Framed Fly Pattern
Each frame is 11.5" x 13.5" and comes with a certificate of authenticity. The painting measures about 4" x 5"
Every fly pattern has a story....
This is perhaps one of North America’s longest established fly patterns. Most sources have this pattern being tied first in the late 1870s by a fellow named John Haily. Over the years there have come to be several versions of the Royal Coachman, and from so many accounts (me included), they all remain great producers.
I’m always surprised at how delicate this fly pattern looks - but it works harder than that delicate demeanor. This is a fly pattern that I remember so well as I was learning to fly fish in the upland lakes of British Columbia’s Okanagan Valley.
I painted a few watercolour versions of this fly pattern. Each of these original paintings measures about 4” X 5”.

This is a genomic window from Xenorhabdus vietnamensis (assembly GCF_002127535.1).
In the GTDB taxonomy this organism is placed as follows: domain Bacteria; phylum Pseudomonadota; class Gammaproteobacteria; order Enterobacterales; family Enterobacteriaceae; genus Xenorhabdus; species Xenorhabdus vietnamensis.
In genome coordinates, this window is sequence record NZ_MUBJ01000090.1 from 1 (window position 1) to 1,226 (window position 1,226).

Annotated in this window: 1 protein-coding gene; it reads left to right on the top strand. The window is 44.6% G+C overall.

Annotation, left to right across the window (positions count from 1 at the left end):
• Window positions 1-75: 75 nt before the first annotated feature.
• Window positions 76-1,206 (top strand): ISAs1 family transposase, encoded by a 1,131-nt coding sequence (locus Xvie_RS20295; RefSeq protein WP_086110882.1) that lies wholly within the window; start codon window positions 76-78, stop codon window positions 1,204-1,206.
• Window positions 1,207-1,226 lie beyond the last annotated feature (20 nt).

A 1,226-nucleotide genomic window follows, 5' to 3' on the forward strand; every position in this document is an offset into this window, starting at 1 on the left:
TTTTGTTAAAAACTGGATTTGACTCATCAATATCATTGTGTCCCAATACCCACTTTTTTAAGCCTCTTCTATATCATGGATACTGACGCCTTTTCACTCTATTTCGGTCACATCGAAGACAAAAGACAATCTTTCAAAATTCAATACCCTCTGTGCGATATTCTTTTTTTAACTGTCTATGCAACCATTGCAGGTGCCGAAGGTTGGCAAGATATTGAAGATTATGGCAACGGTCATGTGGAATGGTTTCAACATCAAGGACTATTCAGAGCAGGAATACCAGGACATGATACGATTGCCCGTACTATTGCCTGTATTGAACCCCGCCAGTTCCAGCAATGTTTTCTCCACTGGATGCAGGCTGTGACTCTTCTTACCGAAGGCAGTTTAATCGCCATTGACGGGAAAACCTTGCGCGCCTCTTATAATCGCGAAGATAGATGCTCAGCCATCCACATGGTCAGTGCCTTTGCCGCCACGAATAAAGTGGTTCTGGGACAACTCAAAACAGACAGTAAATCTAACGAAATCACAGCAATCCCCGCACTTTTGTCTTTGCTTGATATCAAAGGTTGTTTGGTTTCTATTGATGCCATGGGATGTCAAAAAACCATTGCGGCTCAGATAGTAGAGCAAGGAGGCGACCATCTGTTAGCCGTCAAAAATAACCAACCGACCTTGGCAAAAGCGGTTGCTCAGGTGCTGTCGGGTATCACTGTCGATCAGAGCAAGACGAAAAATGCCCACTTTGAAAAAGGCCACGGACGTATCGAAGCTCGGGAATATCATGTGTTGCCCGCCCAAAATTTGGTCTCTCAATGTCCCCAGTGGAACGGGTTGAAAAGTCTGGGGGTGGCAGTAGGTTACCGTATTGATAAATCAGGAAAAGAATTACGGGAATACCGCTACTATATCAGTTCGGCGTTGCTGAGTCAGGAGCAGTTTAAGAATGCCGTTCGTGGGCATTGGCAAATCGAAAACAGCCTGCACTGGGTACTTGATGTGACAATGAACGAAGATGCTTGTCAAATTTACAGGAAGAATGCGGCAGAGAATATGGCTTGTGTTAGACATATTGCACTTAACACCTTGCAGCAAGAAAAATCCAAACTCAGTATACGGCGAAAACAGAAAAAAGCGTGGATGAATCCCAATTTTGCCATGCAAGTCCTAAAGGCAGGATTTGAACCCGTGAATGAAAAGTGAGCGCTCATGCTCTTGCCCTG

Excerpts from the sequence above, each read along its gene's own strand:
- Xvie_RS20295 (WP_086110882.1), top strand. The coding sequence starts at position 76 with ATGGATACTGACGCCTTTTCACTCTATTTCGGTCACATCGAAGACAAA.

Most historical accounts recognize this as a truly British Columbia fly pattern, and traces that history to the mid 1920s in the Quesnel area of the central province. Developed by Dr. L. A. Day, it was popularized and eventually named for a Col. T. Carey. An all round upland lake fly pattern that mimics a range of foods from Caddis and damselfly to dragonfly nymph.
I’ve always love the simplicity of this fly pattern given how productive it can be.
For well more than 50 years now, this fly pattern has been one of the best producing wet flies throughout the Pacific Northwest. Several sources have the fly being designed in the late 1940s by Dick Prankard of the Mount Vernon, Washington area - and the story goes that he named it for his friend, Dr. D. A. Spratley.
About the Artist: I have been sketching and painting pretty much since I was in High School. For the most part I use watercolour, but I also do some print making.